What is a stochastic model?
A stochastic model is a tool for estimating probability distributions of potential outcomes by allowing for random variation in one or more inputs over time. The random variation is usually based on fluctuations observed in historical data for a selected period using standard time-series techniques. Distributions of potential outcomes are derived from a large number of simulations (stochastic projections) which reflect the random variation in the input(s).
SSA's stochastic model
In August of 2002, the Social Security Administration's Office of the Chief Actuary began development of a stochastic model to to project a probability distribution for future outcomes of the financial status of the Social Security Trust Funds. The first version of this model (Version 2002.1) was completed in February 2003. It was based on the intermediate assumptions and the methods of the 2002 Trustees Report. Appendix E of the most recent Trustees Report presents an overview of the most recent methodology and results of our stochastic model. In addition, Actuarial Study #117 provides a more extensive description based on the 2004 version of the model and its results.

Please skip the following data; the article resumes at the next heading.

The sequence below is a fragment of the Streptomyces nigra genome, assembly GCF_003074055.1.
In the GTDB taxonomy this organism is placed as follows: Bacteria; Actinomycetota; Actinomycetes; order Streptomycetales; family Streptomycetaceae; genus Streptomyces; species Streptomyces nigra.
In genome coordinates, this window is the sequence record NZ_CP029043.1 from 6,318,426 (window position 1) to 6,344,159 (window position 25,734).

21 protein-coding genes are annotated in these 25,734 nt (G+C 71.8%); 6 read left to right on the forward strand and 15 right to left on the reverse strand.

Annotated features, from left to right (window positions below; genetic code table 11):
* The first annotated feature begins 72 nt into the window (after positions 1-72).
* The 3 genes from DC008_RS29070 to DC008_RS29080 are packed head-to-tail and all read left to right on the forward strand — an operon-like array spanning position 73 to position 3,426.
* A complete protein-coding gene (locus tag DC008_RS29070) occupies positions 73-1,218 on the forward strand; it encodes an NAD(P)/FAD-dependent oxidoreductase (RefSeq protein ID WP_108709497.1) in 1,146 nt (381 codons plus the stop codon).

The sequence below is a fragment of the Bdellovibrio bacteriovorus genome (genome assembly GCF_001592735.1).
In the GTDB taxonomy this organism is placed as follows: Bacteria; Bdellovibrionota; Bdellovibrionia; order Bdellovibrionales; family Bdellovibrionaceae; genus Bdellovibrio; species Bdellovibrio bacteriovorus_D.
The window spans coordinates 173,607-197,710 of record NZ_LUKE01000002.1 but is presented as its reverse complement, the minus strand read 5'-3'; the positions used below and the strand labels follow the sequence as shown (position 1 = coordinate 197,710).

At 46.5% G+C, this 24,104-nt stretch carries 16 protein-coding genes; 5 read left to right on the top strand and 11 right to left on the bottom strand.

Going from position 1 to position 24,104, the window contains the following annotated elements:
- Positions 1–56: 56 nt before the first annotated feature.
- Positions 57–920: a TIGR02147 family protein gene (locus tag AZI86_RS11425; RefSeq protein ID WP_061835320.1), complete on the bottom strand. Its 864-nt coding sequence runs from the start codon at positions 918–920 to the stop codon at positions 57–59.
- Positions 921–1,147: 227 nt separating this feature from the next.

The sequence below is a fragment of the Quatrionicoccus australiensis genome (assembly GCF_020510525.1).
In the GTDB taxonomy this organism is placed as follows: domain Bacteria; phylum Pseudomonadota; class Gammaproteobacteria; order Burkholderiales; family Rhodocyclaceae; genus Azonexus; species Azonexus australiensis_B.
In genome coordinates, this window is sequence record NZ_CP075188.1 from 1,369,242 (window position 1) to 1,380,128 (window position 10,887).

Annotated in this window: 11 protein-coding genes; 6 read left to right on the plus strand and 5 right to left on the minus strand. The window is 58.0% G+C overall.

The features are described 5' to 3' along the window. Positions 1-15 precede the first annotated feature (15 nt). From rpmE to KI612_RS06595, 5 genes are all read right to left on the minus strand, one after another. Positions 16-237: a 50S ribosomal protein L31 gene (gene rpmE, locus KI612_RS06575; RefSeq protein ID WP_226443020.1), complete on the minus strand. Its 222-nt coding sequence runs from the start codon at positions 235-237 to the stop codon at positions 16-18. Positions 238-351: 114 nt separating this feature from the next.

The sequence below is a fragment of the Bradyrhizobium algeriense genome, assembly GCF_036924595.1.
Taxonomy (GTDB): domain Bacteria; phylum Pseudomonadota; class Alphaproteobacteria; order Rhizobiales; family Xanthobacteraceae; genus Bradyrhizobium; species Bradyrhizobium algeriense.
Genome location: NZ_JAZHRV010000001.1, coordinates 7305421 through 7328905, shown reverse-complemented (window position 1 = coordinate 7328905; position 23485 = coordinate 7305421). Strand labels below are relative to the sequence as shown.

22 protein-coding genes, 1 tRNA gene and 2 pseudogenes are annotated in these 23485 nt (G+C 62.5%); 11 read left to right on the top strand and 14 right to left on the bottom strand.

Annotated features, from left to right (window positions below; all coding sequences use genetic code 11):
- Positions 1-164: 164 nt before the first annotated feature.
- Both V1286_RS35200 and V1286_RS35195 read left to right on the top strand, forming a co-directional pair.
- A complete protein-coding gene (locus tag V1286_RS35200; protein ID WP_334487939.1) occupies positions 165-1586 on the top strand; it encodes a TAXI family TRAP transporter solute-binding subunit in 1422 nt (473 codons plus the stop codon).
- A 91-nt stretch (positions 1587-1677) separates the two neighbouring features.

Internet sites detailing information about other stochastic models that project the financial status of the Social Security Trust Funds are also available. In addition, a paper prepared by SSA's Office of Policy compares results from various stochastic models.